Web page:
Dealing with sick children
My eldest boy, Mr Two and three quarters, wakes crying from his afternoon nap. This isn’t uncommon because he is his mother’s son and doesn’t take well to waking in any form. More days than not, he requests cuddles when he wakes up in the afternoon and cries until the transition from asleep to awake is complete. Like I said, he is his mother’s son.
I hear the cry turn into a scream while enroute to his bedroom. Then a cough. I knew what was coming next. I could sense it in the way a mother senses impending doom, whether it be the sounds of silence from the next room (a strong indication something bad is about to happen), or the look on a child’s face before he is about to punch someone. I enter Mr Two and three quarters room as the floodgates unleash and he is covered in spew. I wrinkle my nose, wish my husband was home and then set about cleaning up the distressed poppet.
As I make a pile of vomit-soaked objects and look for fresh clothes, I am grateful to the inventor of the mattress protector. I consider whether I can leave him long enough to get a bucket, Iook at his pale little face, and make a run for it. I’ll be damned if I am cleaning carpet today. I am lucky my Mum is visiting and wrangles Mr Seventeen months while I attend to the poor sick child. The last thing I need is his curious little self investigating the spew in a hands-on way.
Husband returns and he takes over while I scrub the remnants of the sick away. I am gloved up to the nines and spray disinfectant anywhere he treads. I worry about his little brother catching it. The ensuing hours look like this – cuddles, children’s TV, sip of water, vomit….children’s TV, cuddles, vomit. While my brain atrophies, I wonder what all the childless people are doing.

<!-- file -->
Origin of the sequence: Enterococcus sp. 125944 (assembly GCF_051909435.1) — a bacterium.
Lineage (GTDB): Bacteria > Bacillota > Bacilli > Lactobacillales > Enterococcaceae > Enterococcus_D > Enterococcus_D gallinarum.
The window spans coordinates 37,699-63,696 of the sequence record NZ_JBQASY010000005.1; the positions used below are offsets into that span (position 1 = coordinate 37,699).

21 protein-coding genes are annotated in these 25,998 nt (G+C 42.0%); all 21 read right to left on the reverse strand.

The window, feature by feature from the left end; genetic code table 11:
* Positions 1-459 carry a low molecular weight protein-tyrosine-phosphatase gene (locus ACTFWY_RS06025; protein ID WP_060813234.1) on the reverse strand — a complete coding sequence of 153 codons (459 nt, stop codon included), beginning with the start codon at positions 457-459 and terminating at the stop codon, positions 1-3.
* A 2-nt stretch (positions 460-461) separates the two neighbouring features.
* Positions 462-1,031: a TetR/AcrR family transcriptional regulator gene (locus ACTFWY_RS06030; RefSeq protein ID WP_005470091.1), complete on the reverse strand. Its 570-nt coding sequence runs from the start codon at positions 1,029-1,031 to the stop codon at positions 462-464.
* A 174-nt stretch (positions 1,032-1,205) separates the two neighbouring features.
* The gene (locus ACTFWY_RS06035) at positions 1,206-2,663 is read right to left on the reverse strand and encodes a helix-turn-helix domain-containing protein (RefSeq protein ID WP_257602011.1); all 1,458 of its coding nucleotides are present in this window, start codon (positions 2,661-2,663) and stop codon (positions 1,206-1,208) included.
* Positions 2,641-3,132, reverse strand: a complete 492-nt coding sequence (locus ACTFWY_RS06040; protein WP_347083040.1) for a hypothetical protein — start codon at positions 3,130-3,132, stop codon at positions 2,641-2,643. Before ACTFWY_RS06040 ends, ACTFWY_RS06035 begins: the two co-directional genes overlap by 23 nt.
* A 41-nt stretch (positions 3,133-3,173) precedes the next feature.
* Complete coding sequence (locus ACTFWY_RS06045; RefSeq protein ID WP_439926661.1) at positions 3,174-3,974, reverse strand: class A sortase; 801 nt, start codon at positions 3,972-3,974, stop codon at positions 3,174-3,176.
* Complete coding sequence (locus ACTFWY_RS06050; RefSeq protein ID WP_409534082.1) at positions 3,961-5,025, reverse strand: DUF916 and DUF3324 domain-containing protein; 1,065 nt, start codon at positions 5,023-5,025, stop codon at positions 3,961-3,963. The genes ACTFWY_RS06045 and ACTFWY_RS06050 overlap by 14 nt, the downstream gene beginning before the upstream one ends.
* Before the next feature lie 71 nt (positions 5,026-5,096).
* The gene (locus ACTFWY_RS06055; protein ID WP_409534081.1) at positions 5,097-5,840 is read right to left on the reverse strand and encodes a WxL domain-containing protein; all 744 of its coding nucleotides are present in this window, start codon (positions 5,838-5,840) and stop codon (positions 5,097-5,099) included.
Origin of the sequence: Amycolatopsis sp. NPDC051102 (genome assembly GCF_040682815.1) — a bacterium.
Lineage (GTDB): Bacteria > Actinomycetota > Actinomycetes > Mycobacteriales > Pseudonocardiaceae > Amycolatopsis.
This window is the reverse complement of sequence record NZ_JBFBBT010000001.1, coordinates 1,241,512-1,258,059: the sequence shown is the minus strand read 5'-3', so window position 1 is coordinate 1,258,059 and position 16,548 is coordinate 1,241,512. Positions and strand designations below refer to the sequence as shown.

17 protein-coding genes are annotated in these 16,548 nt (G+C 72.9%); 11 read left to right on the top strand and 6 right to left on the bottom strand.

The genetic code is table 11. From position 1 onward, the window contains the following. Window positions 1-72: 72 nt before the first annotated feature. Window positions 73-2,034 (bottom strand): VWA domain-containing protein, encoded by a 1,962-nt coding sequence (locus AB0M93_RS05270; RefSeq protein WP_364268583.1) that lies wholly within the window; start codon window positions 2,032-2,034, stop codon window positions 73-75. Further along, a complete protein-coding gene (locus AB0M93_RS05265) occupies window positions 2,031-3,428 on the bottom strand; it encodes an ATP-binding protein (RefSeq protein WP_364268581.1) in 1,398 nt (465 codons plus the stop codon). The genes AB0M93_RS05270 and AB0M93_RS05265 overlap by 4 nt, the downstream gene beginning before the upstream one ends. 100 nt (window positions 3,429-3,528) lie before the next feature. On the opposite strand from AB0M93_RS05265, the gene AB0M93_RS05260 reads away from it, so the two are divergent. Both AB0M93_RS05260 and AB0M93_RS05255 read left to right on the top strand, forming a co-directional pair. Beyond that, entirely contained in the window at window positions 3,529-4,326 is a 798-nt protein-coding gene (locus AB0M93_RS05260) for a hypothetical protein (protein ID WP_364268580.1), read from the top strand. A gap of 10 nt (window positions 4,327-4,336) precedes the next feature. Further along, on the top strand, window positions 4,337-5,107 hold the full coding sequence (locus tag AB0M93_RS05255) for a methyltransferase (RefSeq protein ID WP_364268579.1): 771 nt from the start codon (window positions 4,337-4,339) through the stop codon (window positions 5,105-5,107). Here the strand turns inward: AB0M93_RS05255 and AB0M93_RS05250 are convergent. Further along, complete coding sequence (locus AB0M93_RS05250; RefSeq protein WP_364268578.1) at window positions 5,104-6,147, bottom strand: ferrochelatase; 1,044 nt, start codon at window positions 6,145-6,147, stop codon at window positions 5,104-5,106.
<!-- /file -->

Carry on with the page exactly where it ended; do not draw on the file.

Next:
Mr Seventeen months decides he is missing out on all the fun and decides to join his brother on the homemade version of the Vomatron. For the unfamiliar, The Vomatron is a ride in Surfers Paradise, Queensland, which is notorious for making people vomit.
Male TV personalities have been filmed looking terrified and pale while spinning around on it. Watching it makes me want to vomit. Two little boys vomiting makes me want to vomit. I’m convinced I am next when I come over all queasy from watching the kids alternate their projectile efforts. I subsequently do five thousand loads of washing and wash my hands ten million times.
Husband and I scrounge for sustenance in shifts, not leaving the Vomit Brothers alone for a moment. The lounge room is strewn with towels and they are vomiting so much we consider hanging a bucket around their necks. We decide against it. The youngest has taken to playing with the buckets and we have to stop him from loading them up with toys. He doesn’t understand why putting Thomas the tank engine in a bucket which has been spewed in might be gross. He cracks the shits over and over. Walking a dangerous line, we decide to put the buckets out of his reach. This is living on the edge, parenting style.
There was a magic moment in this vomit-fest. Husband used a red plastic toy tub as a spew-catcher for Mr Seventeen months and I had the fun job of collecting it for washing/disinfecting. On my way past Mr Two and three quarters, I had a gut feeling. I’d already walked past him, but took two steps back and with a majestic sweep, put the red tub in front of him at the exact moment he started to hurl. And that, my friends, is how it’s done.
How do you deal with sick kids?